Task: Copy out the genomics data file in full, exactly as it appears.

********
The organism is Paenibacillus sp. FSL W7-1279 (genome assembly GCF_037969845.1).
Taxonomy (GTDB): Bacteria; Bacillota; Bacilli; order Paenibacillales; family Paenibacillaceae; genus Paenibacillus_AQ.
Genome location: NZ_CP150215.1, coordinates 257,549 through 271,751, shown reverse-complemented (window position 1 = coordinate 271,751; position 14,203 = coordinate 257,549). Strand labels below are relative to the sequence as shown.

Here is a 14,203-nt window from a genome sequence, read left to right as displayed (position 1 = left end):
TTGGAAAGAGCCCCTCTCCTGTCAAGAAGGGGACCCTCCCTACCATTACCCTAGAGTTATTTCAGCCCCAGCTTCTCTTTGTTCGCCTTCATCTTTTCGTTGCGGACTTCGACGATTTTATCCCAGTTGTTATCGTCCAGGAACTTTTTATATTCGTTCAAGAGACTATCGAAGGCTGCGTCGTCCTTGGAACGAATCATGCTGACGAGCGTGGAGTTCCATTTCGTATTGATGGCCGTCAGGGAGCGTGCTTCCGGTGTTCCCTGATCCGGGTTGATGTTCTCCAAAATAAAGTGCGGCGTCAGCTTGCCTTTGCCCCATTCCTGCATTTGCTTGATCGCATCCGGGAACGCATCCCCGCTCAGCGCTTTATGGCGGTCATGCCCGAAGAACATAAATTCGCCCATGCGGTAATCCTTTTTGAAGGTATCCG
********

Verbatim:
The organism is Paenibacillus sp. FSL W7-1279 (genome assembly GCF_037969845.1).
Taxonomy (GTDB): Bacteria; Bacillota; Bacilli; order Paenibacillales; family Paenibacillaceae; genus Paenibacillus_AQ.
Genome location: NZ_CP150215.1, coordinates 257,549 through 271,751, shown reverse-complemented (window position 1 = coordinate 271,751; position 14,203 = coordinate 257,549). Strand labels below are relative to the sequence as shown.

Here is a 14,203-nt window from a genome sequence, read left to right as displayed (position 1 = left end):
TTGGAAAGAGCCCCTCTCCTGTCAAGAAGGGGACCCTCCCTACCATTACCCTAGAGTTATTTCAGCCCCAGCTTCTCTTTGTTCGCCTTCATCTTTTCGTTGCGGACTTCGACGATTTTATCCCAGTTGTTATCGTCCAGGAACTTTTTATATTCGTTCAAGAGACTATCGAAGGCTGCGTCGTCCTTGGAACGAATCATGCTGACGAGCGTGGAGTTCCATTTCGTATTGATGGCCGTCAGGGAGCGTGCTTCCGGTGTTCCCTGATCCGGGTTGATGTTCTCCAAAATAAAGTGCGGCGTCAGCTTGCCTTTGCCCCATTCCTGCATTTGCTTGATCGCATCCGGGAACGCATCCCCGCTCAGCGCTTTATGGCGGTCATGCCCGAAGAACATAAATTCGCCCATGCGGTAATCCTTTTTGAAGGTATCCG